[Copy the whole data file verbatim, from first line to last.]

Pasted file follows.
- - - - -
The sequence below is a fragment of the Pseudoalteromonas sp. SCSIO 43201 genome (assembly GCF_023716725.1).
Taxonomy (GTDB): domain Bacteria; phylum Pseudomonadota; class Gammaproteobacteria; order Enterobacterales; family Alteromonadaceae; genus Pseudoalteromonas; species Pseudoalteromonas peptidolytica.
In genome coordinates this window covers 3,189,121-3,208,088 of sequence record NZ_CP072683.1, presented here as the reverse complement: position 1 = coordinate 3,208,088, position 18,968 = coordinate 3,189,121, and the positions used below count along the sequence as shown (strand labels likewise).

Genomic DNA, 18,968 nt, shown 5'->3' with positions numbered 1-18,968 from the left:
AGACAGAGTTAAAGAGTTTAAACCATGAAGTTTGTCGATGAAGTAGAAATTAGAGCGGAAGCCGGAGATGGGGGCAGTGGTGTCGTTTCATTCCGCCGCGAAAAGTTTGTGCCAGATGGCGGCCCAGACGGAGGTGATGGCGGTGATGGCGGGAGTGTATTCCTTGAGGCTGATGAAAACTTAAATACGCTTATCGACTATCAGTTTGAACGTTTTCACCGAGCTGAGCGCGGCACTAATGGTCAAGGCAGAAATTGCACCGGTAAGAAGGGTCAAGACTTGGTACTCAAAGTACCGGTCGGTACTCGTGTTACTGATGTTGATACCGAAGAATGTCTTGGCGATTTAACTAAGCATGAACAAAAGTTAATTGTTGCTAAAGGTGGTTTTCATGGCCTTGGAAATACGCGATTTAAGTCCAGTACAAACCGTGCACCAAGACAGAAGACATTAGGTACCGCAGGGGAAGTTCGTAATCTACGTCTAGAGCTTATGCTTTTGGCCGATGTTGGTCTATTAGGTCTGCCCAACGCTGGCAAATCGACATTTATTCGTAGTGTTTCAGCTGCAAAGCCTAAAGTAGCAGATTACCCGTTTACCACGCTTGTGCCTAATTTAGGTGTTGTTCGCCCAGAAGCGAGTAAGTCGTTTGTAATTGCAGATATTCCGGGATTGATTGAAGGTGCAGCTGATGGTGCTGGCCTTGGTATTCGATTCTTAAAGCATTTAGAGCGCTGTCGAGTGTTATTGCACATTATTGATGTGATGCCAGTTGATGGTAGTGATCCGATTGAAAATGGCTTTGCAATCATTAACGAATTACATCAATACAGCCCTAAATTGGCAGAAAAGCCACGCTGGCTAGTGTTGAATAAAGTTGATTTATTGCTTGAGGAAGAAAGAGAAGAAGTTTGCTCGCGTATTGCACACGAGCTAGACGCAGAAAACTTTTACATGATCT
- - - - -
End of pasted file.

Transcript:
The sequence below is a fragment of the Pseudoalteromonas sp. SCSIO 43201 genome (assembly GCF_023716725.1).
Taxonomy (GTDB): domain Bacteria; phylum Pseudomonadota; class Gammaproteobacteria; order Enterobacterales; family Alteromonadaceae; genus Pseudoalteromonas; species Pseudoalteromonas peptidolytica.
In genome coordinates this window covers 3,189,121-3,208,088 of sequence record NZ_CP072683.1, presented here as the reverse complement: position 1 = coordinate 3,208,088, position 18,968 = coordinate 3,189,121, and the positions used below count along the sequence as shown (strand labels likewise).

Genomic DNA, 18,968 nt, shown 5'->3' with positions numbered 1-18,968 from the left:
AGACAGAGTTAAAGAGTTTAAACCATGAAGTTTGTCGATGAAGTAGAAATTAGAGCGGAAGCCGGAGATGGGGGCAGTGGTGTCGTTTCATTCCGCCGCGAAAAGTTTGTGCCAGATGGCGGCCCAGACGGAGGTGATGGCGGTGATGGCGGGAGTGTATTCCTTGAGGCTGATGAAAACTTAAATACGCTTATCGACTATCAGTTTGAACGTTTTCACCGAGCTGAGCGCGGCACTAATGGTCAAGGCAGAAATTGCACCGGTAAGAAGGGTCAAGACTTGGTACTCAAAGTACCGGTCGGTACTCGTGTTACTGATGTTGATACCGAAGAATGTCTTGGCGATTTAACTAAGCATGAACAAAAGTTAATTGTTGCTAAAGGTGGTTTTCATGGCCTTGGAAATACGCGATTTAAGTCCAGTACAAACCGTGCACCAAGACAGAAGACATTAGGTACCGCAGGGGAAGTTCGTAATCTACGTCTAGAGCTTATGCTTTTGGCCGATGTTGGTCTATTAGGTCTGCCCAACGCTGGCAAATCGACATTTATTCGTAGTGTTTCAGCTGCAAAGCCTAAAGTAGCAGATTACCCGTTTACCACGCTTGTGCCTAATTTAGGTGTTGTTCGCCCAGAAGCGAGTAAGTCGTTTGTAATTGCAGATATTCCGGGATTGATTGAAGGTGCAGCTGATGGTGCTGGCCTTGGTATTCGATTCTTAAAGCATTTAGAGCGCTGTCGAGTGTTATTGCACATTATTGATGTGATGCCAGTTGATGGTAGTGATCCGATTGAAAATGGCTTTGCAATCATTAACGAATTACATCAATACAGCCCTAAATTGGCAGAAAAGCCACGCTGGCTAGTGTTGAATAAAGTTGATTTATTGCTTGAGGAAGAAAGAGAAGAAGTTTGCTCGCGTATTGCACACGAGCTAGACGCAGAAAACTTTTACATGATCT